During the Super Bowl era, 24 wide receivers have scored more than 200 fantasy points in their age-32 season. That’s just 24 players in 54 years. Furthermore, just four of those 24 instances have occurred in the last eight seasons, including the likes of Larry Fitzgerald (2015), Andre Johnson (2013), Wes Welker (2013), and Edelman (2018).
I've used the 200-point total as a parameter for a specific reason. In this day and age, a wideout who scores around that number of points is seen as a No. 3 receiver in fantasy. Last season, 200 points would have been good enough to finish as the WR28, just behind Cole Beasley (207.5 points) and slightly ahead of Tee Higgins (194.6 points).
At this point, Jones is being drafted as a No. 2 fantasy wideout based on ADP data. He has been an elite player in his career, of course, so fantasy managers feel safe taking him in the Round 4 range because he's almost always been a first or second-rounder.
The question is whether that should be the case.
Todd Downing is getting a second chance at being an offensive coordinator after a brief, one-year stint in Oakland (2017). That season, the Raiders threw the ball 61.1 percent of the time. That isn't going to happen for the Titans with Derrick Henry in the backfield. Last season under Arthur Smith, the Titans threw the ball 49.5 percent of the time. That was the third-fewest in the entire league. By comparison, the Falcons threw the ball 62.1 percent of the time in Jones’ last season with the team. That’s a significant gap.
Like the Titans, the Raiders also had a talented duo of wide receivers under Downing in Amari Cooper and Michael Crabtree. However, neither had more than 700 yards. I wouldn't use that against A.J. Brown and Jones, as the Titans lost over 200 targets in the offseason when Corey Davis and Jonnu Smith left the team via free agency.
Still, Jones is going from an offensive attack that threw the football a ton to one that leans far more on the ground attack with a superstar 2,000-yard rusher in its backfield.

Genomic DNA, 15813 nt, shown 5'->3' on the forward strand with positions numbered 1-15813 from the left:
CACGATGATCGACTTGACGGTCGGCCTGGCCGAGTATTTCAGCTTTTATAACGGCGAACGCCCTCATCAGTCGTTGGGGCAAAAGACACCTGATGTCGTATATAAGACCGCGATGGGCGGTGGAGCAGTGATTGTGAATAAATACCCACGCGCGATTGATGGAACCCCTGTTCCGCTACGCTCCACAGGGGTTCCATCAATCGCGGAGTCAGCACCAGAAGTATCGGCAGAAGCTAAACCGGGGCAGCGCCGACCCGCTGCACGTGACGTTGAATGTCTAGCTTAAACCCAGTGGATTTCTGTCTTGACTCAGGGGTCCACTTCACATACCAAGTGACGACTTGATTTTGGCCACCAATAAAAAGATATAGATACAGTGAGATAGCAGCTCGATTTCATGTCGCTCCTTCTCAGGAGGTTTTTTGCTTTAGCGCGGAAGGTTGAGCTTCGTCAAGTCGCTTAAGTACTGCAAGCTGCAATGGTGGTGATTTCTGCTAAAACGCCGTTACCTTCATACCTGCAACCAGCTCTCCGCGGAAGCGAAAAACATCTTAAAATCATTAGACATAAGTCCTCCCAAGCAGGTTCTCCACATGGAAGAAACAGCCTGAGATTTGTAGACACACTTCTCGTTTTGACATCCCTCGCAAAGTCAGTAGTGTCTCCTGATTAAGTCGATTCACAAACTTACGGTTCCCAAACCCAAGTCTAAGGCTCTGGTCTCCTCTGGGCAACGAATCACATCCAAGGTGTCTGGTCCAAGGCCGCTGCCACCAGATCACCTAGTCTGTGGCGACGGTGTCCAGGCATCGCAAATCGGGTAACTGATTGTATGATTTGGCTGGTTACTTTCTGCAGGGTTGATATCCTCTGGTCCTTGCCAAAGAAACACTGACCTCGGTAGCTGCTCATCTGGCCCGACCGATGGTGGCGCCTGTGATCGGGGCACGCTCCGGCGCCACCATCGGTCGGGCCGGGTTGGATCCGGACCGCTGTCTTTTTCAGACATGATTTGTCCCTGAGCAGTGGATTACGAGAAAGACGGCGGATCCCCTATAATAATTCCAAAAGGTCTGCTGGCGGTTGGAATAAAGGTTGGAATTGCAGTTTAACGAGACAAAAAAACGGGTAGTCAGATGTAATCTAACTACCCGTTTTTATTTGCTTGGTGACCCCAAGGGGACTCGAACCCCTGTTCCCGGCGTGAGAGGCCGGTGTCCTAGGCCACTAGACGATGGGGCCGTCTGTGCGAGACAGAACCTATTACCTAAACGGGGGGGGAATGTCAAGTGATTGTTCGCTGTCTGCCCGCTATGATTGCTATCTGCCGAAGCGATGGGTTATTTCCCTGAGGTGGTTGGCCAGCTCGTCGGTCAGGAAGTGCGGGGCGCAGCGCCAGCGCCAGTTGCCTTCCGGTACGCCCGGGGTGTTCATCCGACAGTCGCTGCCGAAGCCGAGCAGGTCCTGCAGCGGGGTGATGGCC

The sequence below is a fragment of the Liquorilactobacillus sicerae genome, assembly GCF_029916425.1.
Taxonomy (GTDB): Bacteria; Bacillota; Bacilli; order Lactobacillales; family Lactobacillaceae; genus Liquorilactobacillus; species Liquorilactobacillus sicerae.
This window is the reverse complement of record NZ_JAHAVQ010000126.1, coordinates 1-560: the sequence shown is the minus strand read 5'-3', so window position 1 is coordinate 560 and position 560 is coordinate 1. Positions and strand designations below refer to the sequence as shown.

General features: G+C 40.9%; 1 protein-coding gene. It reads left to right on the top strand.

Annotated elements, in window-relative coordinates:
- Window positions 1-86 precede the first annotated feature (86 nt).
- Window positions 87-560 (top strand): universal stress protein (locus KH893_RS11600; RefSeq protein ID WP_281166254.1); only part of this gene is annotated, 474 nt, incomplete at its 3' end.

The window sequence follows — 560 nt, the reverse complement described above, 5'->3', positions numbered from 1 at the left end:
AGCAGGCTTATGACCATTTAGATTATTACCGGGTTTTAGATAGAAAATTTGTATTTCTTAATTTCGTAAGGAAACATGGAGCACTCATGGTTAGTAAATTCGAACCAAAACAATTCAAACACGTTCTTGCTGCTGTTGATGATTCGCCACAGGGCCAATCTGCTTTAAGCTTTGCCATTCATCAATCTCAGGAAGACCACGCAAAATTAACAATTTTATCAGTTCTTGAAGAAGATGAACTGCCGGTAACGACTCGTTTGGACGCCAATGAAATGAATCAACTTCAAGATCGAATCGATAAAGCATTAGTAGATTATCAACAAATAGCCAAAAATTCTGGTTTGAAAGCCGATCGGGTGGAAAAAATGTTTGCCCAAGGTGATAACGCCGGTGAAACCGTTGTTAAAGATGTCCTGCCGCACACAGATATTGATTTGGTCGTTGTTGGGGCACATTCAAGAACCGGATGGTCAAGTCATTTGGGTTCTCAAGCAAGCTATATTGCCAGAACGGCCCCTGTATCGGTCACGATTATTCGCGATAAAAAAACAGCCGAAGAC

Aside from his impressive career resume, which has seen tough times lately, there is not a whole lot to like about Jones’ chances of returning to an elite level of production this season. Or maybe ever again. He’s already being drafted a few rounds later than normal as a result, but can he bring back WR2 value at the age of 32? It’s certainly not something that’s happened all that often over the last 50-plus years of NFL football.
Jones will also be hard-pressed to see even close to the 24 percent target share he enjoyed in his last full season (2019). While the departed Davis (92), Smith (65), and Adam Humphries (35) left behind a combined 192 targets, I can't see a scenario where Jones absorbs the vast majority of them. Brown still has room for target growth (he was 30th among wideouts last season), and receivers like Josh Reynolds, Anthony Firkser, Dez Fitzpatrick, and Racey McMath will also factor into the team's target distribution.
Fantasy managers also have to consider Jones’ lack of durability last season and the fact that he's dealt with lower-body injuries often. Maybe playing more games on grass will help improve that aspect, but drafting Jones means potentially dealing with missed time due to injuries. If you had him on your roster last season, you know exactly how frustrating he was to start at times. If you do draft Jones, be sure to factor that into your draft day decisions. And don’t be so quick to pick him based on his name value alone.
The Fantasy Case Against ...
- RUNNING BACKS
- WIDE RECEIVERS
- TIGHT ENDS
Michael Fabiano is an award-winning fantasy football analyst on Sports Illustrated and a member of the Fantasy Sports Writers Association (FSWA) Hall of Fame. Click here to read all his articles here on SI Fantasy. You can follow Michael on Twitter, Facebook, YouTube, and Instagram for your late-breaking fantasy news and the best analysis in the business!